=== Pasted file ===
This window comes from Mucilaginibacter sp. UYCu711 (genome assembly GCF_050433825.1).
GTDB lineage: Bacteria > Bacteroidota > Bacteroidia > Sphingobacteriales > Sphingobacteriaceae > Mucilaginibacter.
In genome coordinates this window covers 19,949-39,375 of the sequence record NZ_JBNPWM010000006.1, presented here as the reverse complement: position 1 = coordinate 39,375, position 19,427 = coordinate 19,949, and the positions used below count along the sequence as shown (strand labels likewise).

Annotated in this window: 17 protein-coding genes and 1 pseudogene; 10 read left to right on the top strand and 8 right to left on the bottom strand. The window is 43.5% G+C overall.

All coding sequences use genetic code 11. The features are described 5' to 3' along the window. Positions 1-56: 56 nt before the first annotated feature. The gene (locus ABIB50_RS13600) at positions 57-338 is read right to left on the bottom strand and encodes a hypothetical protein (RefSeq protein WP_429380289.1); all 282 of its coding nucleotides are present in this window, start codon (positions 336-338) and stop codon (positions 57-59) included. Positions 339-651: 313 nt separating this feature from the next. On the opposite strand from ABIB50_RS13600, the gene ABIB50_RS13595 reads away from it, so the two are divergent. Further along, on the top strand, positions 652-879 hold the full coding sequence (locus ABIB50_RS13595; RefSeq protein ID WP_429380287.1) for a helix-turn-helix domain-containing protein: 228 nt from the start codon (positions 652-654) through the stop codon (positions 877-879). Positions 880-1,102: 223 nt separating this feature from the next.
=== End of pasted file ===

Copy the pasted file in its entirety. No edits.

This window comes from Mucilaginibacter sp. UYCu711 (genome assembly GCF_050433825.1).
GTDB lineage: Bacteria > Bacteroidota > Bacteroidia > Sphingobacteriales > Sphingobacteriaceae > Mucilaginibacter.
In genome coordinates this window covers 19,949-39,375 of the sequence record NZ_JBNPWM010000006.1, presented here as the reverse complement: position 1 = coordinate 39,375, position 19,427 = coordinate 19,949, and the positions used below count along the sequence as shown (strand labels likewise).

Annotated in this window: 17 protein-coding genes and 1 pseudogene; 10 read left to right on the top strand and 8 right to left on the bottom strand. The window is 43.5% G+C overall.

All coding sequences use genetic code 11. The features are described 5' to 3' along the window. Positions 1-56: 56 nt before the first annotated feature. The gene (locus ABIB50_RS13600) at positions 57-338 is read right to left on the bottom strand and encodes a hypothetical protein (RefSeq protein WP_429380289.1); all 282 of its coding nucleotides are present in this window, start codon (positions 336-338) and stop codon (positions 57-59) included. Positions 339-651: 313 nt separating this feature from the next. On the opposite strand from ABIB50_RS13600, the gene ABIB50_RS13595 reads away from it, so the two are divergent. Further along, on the top strand, positions 652-879 hold the full coding sequence (locus ABIB50_RS13595; RefSeq protein ID WP_429380287.1) for a helix-turn-helix domain-containing protein: 228 nt from the start codon (positions 652-654) through the stop codon (positions 877-879). Positions 880-1,102: 223 nt separating this feature from the next.